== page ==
Former Carbondale family’s national bus tour seeks end to stigma around mental illness, addiction


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The Cruze-Harrington family, Tim, Robyn, Lilly and Chloe.

Tim Harrington is now several years removed from his former life in the Roaring Fork Valley, but it was here that the seeds were sown for his latest mission.

This past winter, Harrington and his wife Robyn Cruze sold their home in Denver, pulled their middle school-aged daughters, Lilly and Chloe, out of school, converted an old school bus into a tiny home and set out on the road.

The purpose: to spread a message of hope for ending the stigma surrounding mental health and addiction.

That means shifting the conversation around those issues, Harrington said. And that’s exactly what they are aiming to do as part of a year-long bus tour across the country.

“Instead of focusing on how badly things are going, or how much things need to change, we need a consistent message of hope,” Harrington said in a recent phone interview from New York City — one of the many Wide Wonder bus stops.

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The Wide Wonder Life bus.

Stigma comes from the negative, and focusing attention on things like criminal statistics around drug addiction, or looking at suicide statistics as a result of mental illness only adds to the stigma, he said.

Instead, Harrington says, why not call attention to the fact that 25 million people in the United States are in remission from substance abuse, according to the U.S. Surgeon General.

“We don’t get to the other side of the story,” he said. “And it’s the same with people who are suffering from mental illness.”

A personal story

Harrington was living the life in the Roaring Fork Valley in the 1990s, where he worked in the restaurant business and eventually ran an Aspen restaurant. But the lifestyle only fueled an addiction that started at a young age.

He lived through trauma as a child, and grew up in a social system in California where drugs were acceptable.

“Alcohol was used in my family to celebrate, and to medicate,” Harrington said. “I always liked to say I didn’t have a drug problem, I had a drug solution … it distracted from and chilled the pain.”

He battled addiction for 20 years, through interventions, treatment, relapse, homelessness, reaching out for help, and recovery.

During his time in the Valley, he said he lost 15 friends to suicide.

“There’s an us and them paradigm when that happens, and feeling bad for ‘them,’” he recalled. “But it should be an us and we issue.”

Harrington eventually went to work in the recovery business himself as a way to give back. He moved back to the Valley in 2008 to helped with the startup of the Jaywalker Lodge in Carbondale — a residential addiction recovery program for men.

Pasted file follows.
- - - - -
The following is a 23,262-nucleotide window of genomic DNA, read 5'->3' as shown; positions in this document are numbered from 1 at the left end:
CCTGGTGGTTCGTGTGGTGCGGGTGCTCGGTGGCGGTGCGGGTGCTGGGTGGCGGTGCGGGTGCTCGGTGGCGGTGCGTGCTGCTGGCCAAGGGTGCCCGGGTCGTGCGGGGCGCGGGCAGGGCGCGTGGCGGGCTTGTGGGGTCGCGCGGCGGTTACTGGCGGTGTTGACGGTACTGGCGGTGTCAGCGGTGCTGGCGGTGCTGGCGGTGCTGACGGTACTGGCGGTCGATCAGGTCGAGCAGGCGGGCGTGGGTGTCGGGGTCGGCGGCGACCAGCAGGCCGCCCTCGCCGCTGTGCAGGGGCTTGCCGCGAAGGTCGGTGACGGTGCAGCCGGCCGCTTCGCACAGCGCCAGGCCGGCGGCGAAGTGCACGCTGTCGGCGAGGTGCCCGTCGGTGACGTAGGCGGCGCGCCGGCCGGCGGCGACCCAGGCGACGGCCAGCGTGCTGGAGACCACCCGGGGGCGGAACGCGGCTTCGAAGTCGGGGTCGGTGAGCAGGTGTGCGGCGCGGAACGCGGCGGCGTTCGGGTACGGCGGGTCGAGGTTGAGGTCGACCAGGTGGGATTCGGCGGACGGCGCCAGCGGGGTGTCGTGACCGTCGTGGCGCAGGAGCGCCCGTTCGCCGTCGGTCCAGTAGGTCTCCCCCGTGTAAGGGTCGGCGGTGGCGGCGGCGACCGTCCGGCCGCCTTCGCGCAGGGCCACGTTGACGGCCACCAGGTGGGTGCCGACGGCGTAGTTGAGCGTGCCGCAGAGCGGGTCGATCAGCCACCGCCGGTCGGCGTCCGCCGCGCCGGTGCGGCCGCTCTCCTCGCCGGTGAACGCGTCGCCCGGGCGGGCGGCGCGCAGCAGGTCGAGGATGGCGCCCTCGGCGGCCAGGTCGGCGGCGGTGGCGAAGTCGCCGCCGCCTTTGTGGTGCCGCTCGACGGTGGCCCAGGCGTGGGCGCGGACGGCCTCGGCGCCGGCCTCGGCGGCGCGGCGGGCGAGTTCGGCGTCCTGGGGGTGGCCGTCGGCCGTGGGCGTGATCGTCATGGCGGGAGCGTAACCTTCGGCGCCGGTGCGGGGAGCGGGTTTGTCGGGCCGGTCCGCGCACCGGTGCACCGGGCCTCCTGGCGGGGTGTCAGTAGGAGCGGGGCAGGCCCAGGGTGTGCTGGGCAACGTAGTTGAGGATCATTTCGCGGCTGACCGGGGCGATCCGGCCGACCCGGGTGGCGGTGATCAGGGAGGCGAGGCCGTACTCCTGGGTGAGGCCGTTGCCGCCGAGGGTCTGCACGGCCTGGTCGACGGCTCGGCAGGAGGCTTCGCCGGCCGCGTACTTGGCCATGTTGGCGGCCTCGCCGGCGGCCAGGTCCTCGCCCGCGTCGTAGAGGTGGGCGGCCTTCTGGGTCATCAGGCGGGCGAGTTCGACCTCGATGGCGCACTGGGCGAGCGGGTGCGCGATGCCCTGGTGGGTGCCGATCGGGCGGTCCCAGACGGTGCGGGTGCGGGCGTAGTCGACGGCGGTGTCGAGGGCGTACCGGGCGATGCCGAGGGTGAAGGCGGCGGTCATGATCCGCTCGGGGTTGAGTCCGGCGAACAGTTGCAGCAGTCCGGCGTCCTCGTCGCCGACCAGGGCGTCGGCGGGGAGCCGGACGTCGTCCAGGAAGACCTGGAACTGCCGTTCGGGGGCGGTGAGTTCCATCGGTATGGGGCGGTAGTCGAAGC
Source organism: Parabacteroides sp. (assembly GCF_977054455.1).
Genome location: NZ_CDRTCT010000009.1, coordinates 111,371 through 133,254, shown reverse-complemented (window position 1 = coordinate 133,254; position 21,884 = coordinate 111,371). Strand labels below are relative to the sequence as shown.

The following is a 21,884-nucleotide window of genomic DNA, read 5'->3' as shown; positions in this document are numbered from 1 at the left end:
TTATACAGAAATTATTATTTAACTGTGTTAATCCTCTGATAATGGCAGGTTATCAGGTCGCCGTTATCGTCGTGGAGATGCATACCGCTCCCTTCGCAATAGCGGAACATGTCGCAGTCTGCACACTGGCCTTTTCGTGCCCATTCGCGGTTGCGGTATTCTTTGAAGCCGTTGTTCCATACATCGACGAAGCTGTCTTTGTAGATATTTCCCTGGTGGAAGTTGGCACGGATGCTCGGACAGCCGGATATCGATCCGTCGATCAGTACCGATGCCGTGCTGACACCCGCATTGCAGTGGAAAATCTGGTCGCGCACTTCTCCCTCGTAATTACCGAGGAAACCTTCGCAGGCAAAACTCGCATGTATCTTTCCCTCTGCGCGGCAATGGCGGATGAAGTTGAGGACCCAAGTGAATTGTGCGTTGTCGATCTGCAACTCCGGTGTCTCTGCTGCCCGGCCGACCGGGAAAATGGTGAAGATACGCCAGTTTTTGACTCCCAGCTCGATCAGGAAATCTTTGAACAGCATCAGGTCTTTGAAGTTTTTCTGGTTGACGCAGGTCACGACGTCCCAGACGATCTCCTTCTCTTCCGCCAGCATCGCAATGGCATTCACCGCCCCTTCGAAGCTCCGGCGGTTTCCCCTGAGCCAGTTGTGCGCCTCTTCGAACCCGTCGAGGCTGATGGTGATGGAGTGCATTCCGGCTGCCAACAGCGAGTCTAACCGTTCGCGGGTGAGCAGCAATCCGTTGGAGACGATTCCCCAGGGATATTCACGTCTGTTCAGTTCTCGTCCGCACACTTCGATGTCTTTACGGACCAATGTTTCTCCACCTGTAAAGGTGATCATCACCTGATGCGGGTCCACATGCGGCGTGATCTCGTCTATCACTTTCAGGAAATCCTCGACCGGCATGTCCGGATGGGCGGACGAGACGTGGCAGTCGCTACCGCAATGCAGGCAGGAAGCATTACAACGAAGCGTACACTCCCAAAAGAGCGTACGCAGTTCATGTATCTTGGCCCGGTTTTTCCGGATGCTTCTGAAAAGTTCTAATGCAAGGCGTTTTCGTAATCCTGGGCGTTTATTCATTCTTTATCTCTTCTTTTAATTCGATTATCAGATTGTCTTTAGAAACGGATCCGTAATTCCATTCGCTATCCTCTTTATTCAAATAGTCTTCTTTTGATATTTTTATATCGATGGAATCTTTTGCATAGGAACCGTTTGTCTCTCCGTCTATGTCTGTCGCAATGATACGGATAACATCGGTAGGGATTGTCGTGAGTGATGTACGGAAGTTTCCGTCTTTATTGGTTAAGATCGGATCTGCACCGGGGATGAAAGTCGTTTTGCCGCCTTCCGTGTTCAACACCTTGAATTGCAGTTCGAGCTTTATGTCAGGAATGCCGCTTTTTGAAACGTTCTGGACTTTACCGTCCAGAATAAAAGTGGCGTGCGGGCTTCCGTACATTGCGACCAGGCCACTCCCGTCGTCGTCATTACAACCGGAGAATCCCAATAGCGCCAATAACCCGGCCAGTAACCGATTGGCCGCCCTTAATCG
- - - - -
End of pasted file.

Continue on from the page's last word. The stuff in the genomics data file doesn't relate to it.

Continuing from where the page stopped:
Now, along with his wife, who is an internationally recognized author on the subject of recovery, the Cruze-Harrington’s are taking their message across the country.

Pulling up roots

“The Valley is still a big part of our lives,” Harrington said. “It’s one of those places you can leave, but you never really leave.”

But it was in Denver that he built his practice as a family recovery support specialist and outspoken advocate for emotional health.

“We’re travelers by nature, and had always traveled with kids,” he said. “We weren’t working in the traditional sense, and so we decided to combine our experiences personally and professionally with mental illness, and take it on the road.”

They spent $60,000 of their own money to convert the bus into traveling living quarters, and turned their passion into an adventure — with a purpose.

Through an ongoing series of TED-style talks and educational events, the Cruze-Harringtons are keeping the conversation around mental health and addiction going.

They’ve gotten national and local media attention along the way, and the momentum keeps building, Harrington said.

“It’s been a real internal exploration, as well as external,” he said. “We couldn’t be more excited about our own vulnerability, and sharing that with others. It’s amazing how many people out there are as passionate about the issue of stigma and wanting to change that.”

But that’s how big change happens, Harrington said.

“We have an army of wellness advocates, if we really choose to use it,” he said. “A big part of recovery is anonymity. But that can sometimes be counter to how we get change going.”

Instead, for those who are willing, the goal is to encourage people to use that voice and share their personal story, he said.

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